The Interview: Bookbag Talks To Rick Yancey

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The Interview: Bookbag Talks To Rick Yancey


Summary: Robert thought that The 5th Wave was tough, brutal and completely gripping and he was delighted when author Rick Yancey popped in to see us.
Date: 25 June 2013
Interviewer: Robert James
Reviewed by Robert James

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Robert thought that The 5th Wave was tough, brutal and completely gripping and he was delighted when author Rick Yancey popped in to see us.

  • Bookbag: When you close your eyes and imagine your readers, who do you see?

Rick Yancey: I see my 17 year old self, curious, restless, ambitious but without real direction, eager to understand the world, myself, and eager, above all, to break free.

  • BB: Where did you get the inspiration for writing The 5th Wave?

RY: Sci-fi was my thing when I was a teen. I couldn't get enough of it. I wrote my first book then, a smash-up of science-fiction and fantasy that predated (at least in my fuzzy memory) the arrival of Star Wars. It felt natural to return to the genre I loved as a kid, but I was leery of the alien invasion motif; it had been done often and well (and not-so-well). I felt that it could be approached differently, though, more realistically and with a tighter focus on the human element. I wanted to take advantage of some of the theories out there about the kind of sentient creatures who most likely would attack us, not the kind we've always imagined we'd like to attack us.

  • BB: I hear there's potentially going to be a film made of The 5th Wave... can you tell us anything about it, or are your lips sealed?

RY: I can't say much! What I can say is GK Films is very excited about the project and is currently vetting directors and writers.

  • BB: If the earth was invaded by aliens, do you have any skills that would increase your chance of surviving?

RY: I would need some skills, because I've never had much luck! I can play chess, and I think that would be an excellent skill. You'd have to be able to think a bit outside the box to survive.

  • BB: After reading The 5th Wave, the excitement doesn't stop there - I know many readers will head over to the superb website to check it out while waiting for the sequel. How much input have you had into the website?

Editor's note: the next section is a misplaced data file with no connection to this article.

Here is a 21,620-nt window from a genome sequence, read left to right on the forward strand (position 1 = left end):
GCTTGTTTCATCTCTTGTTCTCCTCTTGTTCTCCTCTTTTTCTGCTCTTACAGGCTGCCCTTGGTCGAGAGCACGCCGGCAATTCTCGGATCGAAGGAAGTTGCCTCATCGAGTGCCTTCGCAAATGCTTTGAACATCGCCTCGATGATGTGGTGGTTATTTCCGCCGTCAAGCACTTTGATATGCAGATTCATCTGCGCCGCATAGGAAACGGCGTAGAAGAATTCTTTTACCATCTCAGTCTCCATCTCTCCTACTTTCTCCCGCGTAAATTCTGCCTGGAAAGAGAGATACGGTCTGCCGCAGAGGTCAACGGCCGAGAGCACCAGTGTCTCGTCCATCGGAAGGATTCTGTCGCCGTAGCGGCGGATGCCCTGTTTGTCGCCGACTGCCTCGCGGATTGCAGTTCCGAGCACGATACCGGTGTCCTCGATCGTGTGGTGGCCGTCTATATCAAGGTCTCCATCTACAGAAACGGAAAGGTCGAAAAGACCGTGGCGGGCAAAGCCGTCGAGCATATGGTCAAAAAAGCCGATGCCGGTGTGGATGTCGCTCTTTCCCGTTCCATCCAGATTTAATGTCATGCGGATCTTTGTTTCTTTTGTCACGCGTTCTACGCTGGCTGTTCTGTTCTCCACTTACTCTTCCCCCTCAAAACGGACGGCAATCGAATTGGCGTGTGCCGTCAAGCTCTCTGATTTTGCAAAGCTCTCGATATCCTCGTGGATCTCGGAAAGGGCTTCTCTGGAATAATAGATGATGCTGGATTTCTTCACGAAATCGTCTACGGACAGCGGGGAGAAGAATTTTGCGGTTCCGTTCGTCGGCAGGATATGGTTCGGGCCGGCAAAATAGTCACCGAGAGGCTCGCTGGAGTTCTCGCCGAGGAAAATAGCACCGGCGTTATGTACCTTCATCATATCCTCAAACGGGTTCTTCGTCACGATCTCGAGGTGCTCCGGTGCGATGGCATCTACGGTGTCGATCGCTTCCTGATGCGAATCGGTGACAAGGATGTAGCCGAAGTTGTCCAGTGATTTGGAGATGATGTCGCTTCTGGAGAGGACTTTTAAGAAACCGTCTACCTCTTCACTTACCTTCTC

RY: Isn't it awesome? There were several discussion about design and content, but I'm the sort who recognizes and respects the expertize of others. I write books; I don't design websites.

  • BB: While I really enjoyed The 5th Wave and am definitely looking forward to the sequel, I'm also on tenterhooks waiting for book 4 in the Monstrumologist series. Will that be the end of the road for Will Henry and Dr Warthrop, as the title implies?

RY: For now. The gap of time between the third and fourth books is quite long (around three to four years). My fantasy is to be in the position to go back and fill in some gaps, write (short) adventures for them, even if I publish them myself. I am deeply enamoured of that duo.

  • BB: In addition to the great website for The 5th Wave, you're also active on Twitter and Facebook. How important do you think the internet is to authors today?

RY: It's the age we live in. Social media provides an incredible way to talk to your readers, to establish a connection beyond the printed page. We share the same passion for books and stories and the characters that live in them. It's a way for me, as an author, to grow, to learn what readers think and how they react and, in general, how successful I've been in saying what I truly meant to say.

  • BB: Do you listen to music when you write? If so, what was the soundtrack to The 5th Wave?

RY: I do! Music blocks out distractions, enables me to fully immerse myself in the world on the page, and carries me along when my energy flags. For The 5th Wave, I listened mostly to Hans Zimmer's King Author. I love to listen to movie soundtracks while I write. I find anything with lyrics encourages me to sing along instead!

  • BB: What are you reading at the moment?

RY: Currently I'm enjoying Mary Roach's Stiff, a very disturbing (and funny!) account of human death and decay. I just discovered her work, which is insightful and witty and truly thought-provoking.

  • BB: What's next for Rick Yancey?

RY: Book 2 of The 5th Wave (the title of which eludes me). The Final Descent will be published this September, and When First We Were Gods, a short story, will appear in a collection entitled Rags & Bones, edited by Melissa Marr and Tim Pratt.

  • BB: Thanks for chatting to us, Rick and we wish you luck (we know you've got the skill...) with everything.

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